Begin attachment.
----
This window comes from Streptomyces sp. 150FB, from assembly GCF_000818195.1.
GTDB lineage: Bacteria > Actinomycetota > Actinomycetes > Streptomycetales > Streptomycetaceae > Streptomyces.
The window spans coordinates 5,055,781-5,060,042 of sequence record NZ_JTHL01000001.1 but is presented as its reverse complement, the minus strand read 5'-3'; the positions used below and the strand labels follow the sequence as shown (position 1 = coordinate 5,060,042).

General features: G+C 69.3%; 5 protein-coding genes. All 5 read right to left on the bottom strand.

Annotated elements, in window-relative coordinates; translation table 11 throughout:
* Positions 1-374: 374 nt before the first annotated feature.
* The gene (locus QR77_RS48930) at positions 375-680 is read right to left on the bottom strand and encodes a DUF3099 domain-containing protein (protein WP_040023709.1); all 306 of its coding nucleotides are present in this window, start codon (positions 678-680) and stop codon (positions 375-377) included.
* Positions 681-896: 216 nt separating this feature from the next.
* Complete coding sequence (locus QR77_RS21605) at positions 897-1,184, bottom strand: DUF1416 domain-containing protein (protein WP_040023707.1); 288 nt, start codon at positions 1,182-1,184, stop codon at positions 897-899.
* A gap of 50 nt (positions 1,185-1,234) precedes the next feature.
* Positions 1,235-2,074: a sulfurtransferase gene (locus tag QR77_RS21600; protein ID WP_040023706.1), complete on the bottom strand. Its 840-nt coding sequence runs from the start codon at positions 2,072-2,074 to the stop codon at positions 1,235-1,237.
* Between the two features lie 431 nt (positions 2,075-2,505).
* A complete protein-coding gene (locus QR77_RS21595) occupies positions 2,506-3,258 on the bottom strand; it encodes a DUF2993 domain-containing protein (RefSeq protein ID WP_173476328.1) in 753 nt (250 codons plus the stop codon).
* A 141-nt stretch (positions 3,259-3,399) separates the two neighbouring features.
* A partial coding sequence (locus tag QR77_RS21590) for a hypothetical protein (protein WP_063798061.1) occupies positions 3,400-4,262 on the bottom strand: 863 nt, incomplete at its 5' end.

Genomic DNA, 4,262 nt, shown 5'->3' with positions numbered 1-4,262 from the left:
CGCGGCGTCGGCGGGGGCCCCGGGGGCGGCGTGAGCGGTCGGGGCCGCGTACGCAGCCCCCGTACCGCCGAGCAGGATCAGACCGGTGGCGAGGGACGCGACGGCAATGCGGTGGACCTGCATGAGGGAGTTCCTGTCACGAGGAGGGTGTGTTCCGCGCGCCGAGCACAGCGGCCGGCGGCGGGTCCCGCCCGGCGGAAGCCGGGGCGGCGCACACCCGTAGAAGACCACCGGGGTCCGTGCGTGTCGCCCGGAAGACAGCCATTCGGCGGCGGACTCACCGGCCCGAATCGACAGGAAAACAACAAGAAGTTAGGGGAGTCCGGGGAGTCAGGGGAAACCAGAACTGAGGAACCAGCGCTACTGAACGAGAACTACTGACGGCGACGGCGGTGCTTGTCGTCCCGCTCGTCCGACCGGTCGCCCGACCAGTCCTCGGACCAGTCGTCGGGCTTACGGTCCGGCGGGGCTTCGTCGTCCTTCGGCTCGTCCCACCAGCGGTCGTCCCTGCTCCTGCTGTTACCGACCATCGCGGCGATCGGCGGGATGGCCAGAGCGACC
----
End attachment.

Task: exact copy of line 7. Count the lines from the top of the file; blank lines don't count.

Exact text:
* The gene (locus QR77_RS48930) at positions 375-680 is read right to left on the bottom strand and encodes a DUF3099 domain-containing protein (protein WP_040023709.1); all 306 of its coding nucleotides are present in this window, start codon (positions 678-680) and stop codon (positions 375-377) included.